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    Re: History of astro compass?
    From: Robert Eno
    Date: 2002 Oct 8, 18:22 -0400

    You have asked a fundamental question and to my great surprise, I have never
    even considered this before.
    It appears no one has answered the question yet so I will make it my mission
    to find out. Give me some time and I will start sifting through my books and
    my old copies of the Navigator's Newsletter. I vaguely remember that they
    did have something about it a long time ago. I will also consult with a few
    of my old timer friends.
    As to what aircraft they were used in: most of the big WWII bombers used
    them as did the transport aircraft- such as the C-130 Hercules - of the
    1950's . To the best of my knowledge, the astro compass was specifically
    devised for the purpose of maintaining a heading in the arctic regions where
    the horizontal component of the magnetic field is weak. In case you did not
    see some of the earlier postings on this topic, it is still a Transport
    Canada regulation that small aircraft travelling in the Arctic must carry an
    astro-compass. I assume that there is a requirement for the pilots to be
    proficient in its use, however, from what I have seen, I seriously doubt
    that this is the case; at least for the young pups who were weaned on GPS.
    I have a book in my collection called "Arctic Air Navigation" by Keith R.
    Greenaway dated 1951. It was published by the Royal Canadian Air Force
    through the Arctic Research section of the Defence Research Board. That was
    back in the good old days when the Canadian government actually cared about
    our armed forces and Arctic sovereignty. I best stop at that point or I will
    start to rant and rave about the cross-eyed twits that run our country.
    Anyway, the book covers all aspects of astro-navigation including the use of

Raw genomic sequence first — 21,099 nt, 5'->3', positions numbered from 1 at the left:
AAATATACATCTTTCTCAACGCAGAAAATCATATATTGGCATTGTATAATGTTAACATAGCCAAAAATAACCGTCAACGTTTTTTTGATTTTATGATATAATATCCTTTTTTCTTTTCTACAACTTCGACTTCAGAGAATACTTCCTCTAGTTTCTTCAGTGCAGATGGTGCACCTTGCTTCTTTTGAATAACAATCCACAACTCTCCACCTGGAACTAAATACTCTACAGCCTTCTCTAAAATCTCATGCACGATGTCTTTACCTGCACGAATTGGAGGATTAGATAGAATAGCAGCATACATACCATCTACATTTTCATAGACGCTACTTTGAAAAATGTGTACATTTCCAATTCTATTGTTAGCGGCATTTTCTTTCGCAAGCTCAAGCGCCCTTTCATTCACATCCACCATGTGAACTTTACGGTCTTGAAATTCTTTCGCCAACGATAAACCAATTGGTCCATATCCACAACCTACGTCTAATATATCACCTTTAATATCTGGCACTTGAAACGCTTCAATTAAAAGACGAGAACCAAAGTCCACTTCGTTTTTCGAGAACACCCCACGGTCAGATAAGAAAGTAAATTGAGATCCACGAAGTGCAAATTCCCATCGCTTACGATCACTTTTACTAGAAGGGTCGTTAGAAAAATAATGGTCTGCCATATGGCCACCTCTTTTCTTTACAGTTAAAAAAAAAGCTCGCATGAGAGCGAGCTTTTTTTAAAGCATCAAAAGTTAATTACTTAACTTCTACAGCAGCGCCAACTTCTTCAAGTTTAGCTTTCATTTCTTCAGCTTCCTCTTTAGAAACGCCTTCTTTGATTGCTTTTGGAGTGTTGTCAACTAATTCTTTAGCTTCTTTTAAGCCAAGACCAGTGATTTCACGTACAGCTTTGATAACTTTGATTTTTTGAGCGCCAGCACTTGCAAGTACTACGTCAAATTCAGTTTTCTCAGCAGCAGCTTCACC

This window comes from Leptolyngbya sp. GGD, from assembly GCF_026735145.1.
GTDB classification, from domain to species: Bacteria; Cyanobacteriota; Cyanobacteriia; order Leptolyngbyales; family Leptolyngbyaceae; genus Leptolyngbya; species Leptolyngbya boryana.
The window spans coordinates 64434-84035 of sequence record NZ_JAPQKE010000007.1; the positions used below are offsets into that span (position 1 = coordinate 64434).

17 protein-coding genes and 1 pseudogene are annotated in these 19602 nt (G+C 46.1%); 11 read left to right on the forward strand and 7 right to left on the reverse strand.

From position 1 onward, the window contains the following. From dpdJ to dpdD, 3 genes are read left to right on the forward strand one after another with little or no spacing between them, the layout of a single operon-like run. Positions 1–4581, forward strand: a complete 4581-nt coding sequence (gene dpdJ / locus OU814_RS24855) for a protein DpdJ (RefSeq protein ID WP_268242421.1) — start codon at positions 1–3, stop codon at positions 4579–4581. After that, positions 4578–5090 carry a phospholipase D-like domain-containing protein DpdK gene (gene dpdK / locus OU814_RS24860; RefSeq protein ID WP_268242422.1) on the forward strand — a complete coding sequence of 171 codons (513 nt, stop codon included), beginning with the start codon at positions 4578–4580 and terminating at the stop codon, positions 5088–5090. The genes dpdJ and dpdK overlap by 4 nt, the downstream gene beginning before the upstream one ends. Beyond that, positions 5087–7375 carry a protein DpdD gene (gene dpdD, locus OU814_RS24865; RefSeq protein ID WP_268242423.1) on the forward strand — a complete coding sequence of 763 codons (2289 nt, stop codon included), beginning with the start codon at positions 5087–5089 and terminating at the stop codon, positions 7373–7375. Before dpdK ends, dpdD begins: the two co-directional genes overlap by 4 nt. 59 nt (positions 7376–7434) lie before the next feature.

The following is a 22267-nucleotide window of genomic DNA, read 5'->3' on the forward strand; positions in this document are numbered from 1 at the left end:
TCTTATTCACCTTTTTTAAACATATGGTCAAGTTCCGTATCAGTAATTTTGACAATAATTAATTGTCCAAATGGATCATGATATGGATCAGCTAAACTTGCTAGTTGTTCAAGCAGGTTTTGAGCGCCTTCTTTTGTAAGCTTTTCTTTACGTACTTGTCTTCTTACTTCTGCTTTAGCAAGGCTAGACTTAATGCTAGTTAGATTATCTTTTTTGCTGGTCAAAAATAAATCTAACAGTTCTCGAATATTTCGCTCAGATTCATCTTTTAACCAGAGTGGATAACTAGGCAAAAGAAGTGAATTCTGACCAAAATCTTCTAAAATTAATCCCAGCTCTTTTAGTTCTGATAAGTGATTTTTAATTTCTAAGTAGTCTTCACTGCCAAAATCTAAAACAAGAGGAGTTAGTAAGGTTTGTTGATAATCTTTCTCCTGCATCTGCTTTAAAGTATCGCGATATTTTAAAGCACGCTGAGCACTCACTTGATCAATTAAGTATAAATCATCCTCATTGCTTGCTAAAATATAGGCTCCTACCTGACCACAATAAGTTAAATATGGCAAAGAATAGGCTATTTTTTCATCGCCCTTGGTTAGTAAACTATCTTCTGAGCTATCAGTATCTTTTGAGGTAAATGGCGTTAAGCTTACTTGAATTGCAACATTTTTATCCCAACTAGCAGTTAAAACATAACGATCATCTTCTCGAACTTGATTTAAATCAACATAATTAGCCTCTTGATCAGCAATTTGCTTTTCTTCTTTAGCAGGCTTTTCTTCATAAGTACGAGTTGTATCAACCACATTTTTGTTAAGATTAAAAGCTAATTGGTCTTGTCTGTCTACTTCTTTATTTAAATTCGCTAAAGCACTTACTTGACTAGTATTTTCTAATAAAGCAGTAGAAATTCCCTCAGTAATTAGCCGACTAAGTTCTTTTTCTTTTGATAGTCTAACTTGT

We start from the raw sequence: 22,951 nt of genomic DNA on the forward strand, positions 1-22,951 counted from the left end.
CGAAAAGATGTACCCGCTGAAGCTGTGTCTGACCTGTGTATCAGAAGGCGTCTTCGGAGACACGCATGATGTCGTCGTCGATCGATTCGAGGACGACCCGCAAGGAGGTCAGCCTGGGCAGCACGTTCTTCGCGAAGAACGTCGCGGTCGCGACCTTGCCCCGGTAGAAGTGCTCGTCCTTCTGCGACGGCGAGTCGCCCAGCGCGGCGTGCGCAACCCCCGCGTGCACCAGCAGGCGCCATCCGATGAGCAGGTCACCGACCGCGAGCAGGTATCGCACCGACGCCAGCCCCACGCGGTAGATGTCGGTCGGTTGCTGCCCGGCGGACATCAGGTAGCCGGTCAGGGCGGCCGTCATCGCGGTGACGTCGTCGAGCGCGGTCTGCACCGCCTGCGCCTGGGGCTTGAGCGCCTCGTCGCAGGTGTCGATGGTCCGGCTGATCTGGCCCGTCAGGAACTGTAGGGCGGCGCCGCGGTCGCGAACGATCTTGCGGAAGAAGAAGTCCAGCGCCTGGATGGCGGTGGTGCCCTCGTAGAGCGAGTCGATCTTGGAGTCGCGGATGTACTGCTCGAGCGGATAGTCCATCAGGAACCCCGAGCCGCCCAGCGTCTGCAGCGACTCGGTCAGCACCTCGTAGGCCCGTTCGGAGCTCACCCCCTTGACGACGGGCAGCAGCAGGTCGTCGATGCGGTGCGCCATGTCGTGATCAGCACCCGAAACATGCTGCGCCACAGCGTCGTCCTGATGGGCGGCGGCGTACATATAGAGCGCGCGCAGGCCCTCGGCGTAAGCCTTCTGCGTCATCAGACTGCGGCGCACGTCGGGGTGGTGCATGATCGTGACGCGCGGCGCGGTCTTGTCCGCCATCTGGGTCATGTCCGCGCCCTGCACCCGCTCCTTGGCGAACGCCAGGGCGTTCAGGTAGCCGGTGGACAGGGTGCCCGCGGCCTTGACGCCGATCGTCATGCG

the astro-compass, sextant and grid navigation over the poles. A fellow
    explained grid navigation to me some years ago and I understood it for the
    first few hours, after which it was (and still is) rendered as black magic
    to me once again.
    Standby for the history of the astro-compass....
    ----- Original Message -----
    From: IRVINE Richard 
    Sent: Friday, October 04, 2002 3:56 AM
    Subject: History of astro compass?
    > Does anyone know anymore about the history of the astro compass?
    > e.g. when did production begin, end?
    > Or when did they enter service? Where?
    > Which aircraft were they used in?
    > Was Sperti the only manufacturer? Does anyone know anything about Sperti?
    > > -----Original Message-----
    > > From: Brian Whatcott [mailto:betwys@DIRECTVINTERNET.COM]
    > > Sent: Friday, October 04, 2002 1:54 AM
    > > To: NAVIGATION-L@listserv.webkahuna.com
    > > Subject: Re: WWII astrocompass still on Offer
    > >
    > >
    > > I did surrender to the call of the ..er.. astrocompass.
    > > Of the three mentioned on eBay, I topped the bidding on the third
    > > and highest priced one - at $67 plus S&H  None with bases though.
    > > One of them had a noticably wrinkled sight screen (ivory
    > > plastic sheet)
    > > which I suppose was heat damage.
    > >
    > > And I am glad: do you hear? Glad!
    > >
    > > :-)
    > >
    > > Brian
    > >
    > > At 07:15 AM 9/25/02, you wrote:
    > > >Well worth the price my friend. I paid $350.00 Canadian for
    > > mine (astro
    > > >compass only)in 1983 so Celestaire's price is quite reasonable.
    > > >
    > > >Once you have it in your hot little hands, you will not
    > > regret it! Now
    > > >slowly come to the light...yes, that's it...closer...
    > > >
    > > >
    > > >
    > > > >Hmmmm.... $295 + $30 for the base.  Still on offer at their URL.
    > > > >Just how lustful am I, anyway?  :-)
    > > > >
    > > > >
    > > > >
    > > > >Thanks again,
    > > > >Brian W
    > >
    > > Brian Whatcott
    > >    Altus OK                      Eureka!
    > >

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